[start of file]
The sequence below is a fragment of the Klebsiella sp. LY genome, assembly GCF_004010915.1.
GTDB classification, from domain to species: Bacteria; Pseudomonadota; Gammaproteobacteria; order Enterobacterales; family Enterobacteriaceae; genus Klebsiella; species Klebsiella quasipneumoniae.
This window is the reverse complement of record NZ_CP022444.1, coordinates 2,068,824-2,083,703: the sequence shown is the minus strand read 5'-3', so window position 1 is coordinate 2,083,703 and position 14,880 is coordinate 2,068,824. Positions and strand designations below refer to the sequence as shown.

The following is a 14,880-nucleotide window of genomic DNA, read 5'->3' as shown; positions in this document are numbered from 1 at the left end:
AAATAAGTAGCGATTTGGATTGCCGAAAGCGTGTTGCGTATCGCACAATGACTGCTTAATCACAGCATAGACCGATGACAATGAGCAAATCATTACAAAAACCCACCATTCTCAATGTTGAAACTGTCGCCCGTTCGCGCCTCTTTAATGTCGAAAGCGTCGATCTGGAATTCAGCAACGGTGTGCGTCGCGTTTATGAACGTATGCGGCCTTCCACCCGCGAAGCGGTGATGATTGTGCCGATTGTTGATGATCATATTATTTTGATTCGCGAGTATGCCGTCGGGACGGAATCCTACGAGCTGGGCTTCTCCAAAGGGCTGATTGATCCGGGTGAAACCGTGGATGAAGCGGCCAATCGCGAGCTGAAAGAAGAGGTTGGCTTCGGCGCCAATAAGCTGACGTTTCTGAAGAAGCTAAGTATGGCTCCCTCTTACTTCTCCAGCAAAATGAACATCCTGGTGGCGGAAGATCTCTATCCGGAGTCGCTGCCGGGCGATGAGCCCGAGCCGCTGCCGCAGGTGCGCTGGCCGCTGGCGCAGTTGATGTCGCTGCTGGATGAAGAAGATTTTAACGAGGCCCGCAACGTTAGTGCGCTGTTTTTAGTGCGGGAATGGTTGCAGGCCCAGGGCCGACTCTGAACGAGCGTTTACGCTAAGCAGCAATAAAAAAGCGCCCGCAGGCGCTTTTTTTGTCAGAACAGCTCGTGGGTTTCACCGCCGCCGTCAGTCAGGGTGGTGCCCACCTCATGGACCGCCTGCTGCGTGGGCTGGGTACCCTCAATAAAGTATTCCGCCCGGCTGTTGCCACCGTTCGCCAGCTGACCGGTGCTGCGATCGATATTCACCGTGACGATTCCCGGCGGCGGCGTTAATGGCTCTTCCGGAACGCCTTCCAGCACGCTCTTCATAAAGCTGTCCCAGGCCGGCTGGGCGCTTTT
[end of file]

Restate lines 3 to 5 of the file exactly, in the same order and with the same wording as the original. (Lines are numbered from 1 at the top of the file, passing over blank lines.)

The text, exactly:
This window is the reverse complement of record NZ_CP022444.1, coordinates 2,068,824-2,083,703: the sequence shown is the minus strand read 5'-3', so window position 1 is coordinate 2,083,703 and position 14,880 is coordinate 2,068,824. Positions and strand designations below refer to the sequence as shown.

The following is a 14,880-nucleotide window of genomic DNA, read 5'->3' as shown; positions in this document are numbered from 1 at the left end:
AAATAAGTAGCGATTTGGATTGCCGAAAGCGTGTTGCGTATCGCACAATGACTGCTTAATCACAGCATAGACCGATGACAATGAGCAAATCATTACAAAAACCCACCATTCTCAATGTTGAAACTGTCGCCCGTTCGCGCCTCTTTAATGTCGAAAGCGTCGATCTGGAATTCAGCAACGGTGTGCGTCGCGTTTATGAACGTATGCGGCCTTCCACCCGCGAAGCGGTGATGATTGTGCCGATTGTTGATGATCATATTATTTTGATTCGCGAGTATGCCGTCGGGACGGAATCCTACGAGCTGGGCTTCTCCAAAGGGCTGATTGATCCGGGTGAAACCGTGGATGAAGCGGCCAATCGCGAGCTGAAAGAAGAGGTTGGCTTCGGCGCCAATAAGCTGACGTTTCTGAAGAAGCTAAGTATGGCTCCCTCTTACTTCTCCAGCAAAATGAACATCCTGGTGGCGGAAGATCTCTATCCGGAGTCGCTGCCGGGCGATGAGCCCGAGCCGCTGCCGCAGGTGCGCTGGCCGCTGGCGCAGTTGATGTCGCTGCTGGATGAAGAAGATTTTAACGAGGCCCGCAACGTTAGTGCGCTGTTTTTAGTGCGGGAATGGTTGCAGGCCCAGGGCCGACTCTGAACGAGCGTTTACGCTAAGCAGCAATAAAAAAGCGCCCGCAGGCGCTTTTTTTGTCAGAACAGCTCGTGGGTTTCACCGCCGCCGTCAGTCAGGGTGGTGCCCACCTCATGGACCGCCTGCTGCGTGGGCTGGGTACCCTCAATAAAGTATTCCGCCCGGCTGTTGCCACCGTTCGCCAGCTGACCGGTGCTGCGATCGATATTCACCGTGACGATTCCCGGCGGCGGCGTTAATGGCTCTTCCGGAACGCCTTCCAGCACGCTCTTCATAAAGCTGTCCCAGGCCGGCTGGGCGCTTTT